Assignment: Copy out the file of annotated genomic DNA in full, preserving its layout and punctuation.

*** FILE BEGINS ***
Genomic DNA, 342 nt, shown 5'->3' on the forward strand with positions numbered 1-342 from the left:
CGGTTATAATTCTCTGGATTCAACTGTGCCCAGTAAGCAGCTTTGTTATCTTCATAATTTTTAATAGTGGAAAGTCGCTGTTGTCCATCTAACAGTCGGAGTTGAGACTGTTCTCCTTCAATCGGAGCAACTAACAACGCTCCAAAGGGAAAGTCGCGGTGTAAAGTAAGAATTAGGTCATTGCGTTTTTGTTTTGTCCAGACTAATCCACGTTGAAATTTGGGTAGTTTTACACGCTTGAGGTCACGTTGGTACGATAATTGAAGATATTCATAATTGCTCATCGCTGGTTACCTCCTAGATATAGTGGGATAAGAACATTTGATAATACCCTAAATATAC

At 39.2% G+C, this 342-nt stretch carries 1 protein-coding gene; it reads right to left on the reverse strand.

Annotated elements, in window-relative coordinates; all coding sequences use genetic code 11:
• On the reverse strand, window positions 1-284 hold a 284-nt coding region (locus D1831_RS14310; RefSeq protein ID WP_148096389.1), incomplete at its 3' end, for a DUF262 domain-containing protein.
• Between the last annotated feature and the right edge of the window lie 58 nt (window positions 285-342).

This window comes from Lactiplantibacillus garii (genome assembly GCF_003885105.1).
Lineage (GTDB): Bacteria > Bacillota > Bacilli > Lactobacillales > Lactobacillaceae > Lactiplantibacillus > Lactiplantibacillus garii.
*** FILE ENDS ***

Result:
Genomic DNA, 342 nt, shown 5'->3' on the forward strand with positions numbered 1-342 from the left:
CGGTTATAATTCTCTGGATTCAACTGTGCCCAGTAAGCAGCTTTGTTATCTTCATAATTTTTAATAGTGGAAAGTCGCTGTTGTCCATCTAACAGTCGGAGTTGAGACTGTTCTCCTTCAATCGGAGCAACTAACAACGCTCCAAAGGGAAAGTCGCGGTGTAAAGTAAGAATTAGGTCATTGCGTTTTTGTTTTGTCCAGACTAATCCACGTTGAAATTTGGGTAGTTTTACACGCTTGAGGTCACGTTGGTACGATAATTGAAGATATTCATAATTGCTCATCGCTGGTTACCTCCTAGATATAGTGGGATAAGAACATTTGATAATACCCTAAATATAC

At 39.2% G+C, this 342-nt stretch carries 1 protein-coding gene; it reads right to left on the reverse strand.

Annotated elements, in window-relative coordinates; all coding sequences use genetic code 11:
• On the reverse strand, window positions 1-284 hold a 284-nt coding region (locus D1831_RS14310; RefSeq protein ID WP_148096389.1), incomplete at its 3' end, for a DUF262 domain-containing protein.
• Between the last annotated feature and the right edge of the window lie 58 nt (window positions 285-342).

This window comes from Lactiplantibacillus garii (genome assembly GCF_003885105.1).
Lineage (GTDB): Bacteria > Bacillota > Bacilli > Lactobacillales > Lactobacillaceae > Lactiplantibacillus > Lactiplantibacillus garii.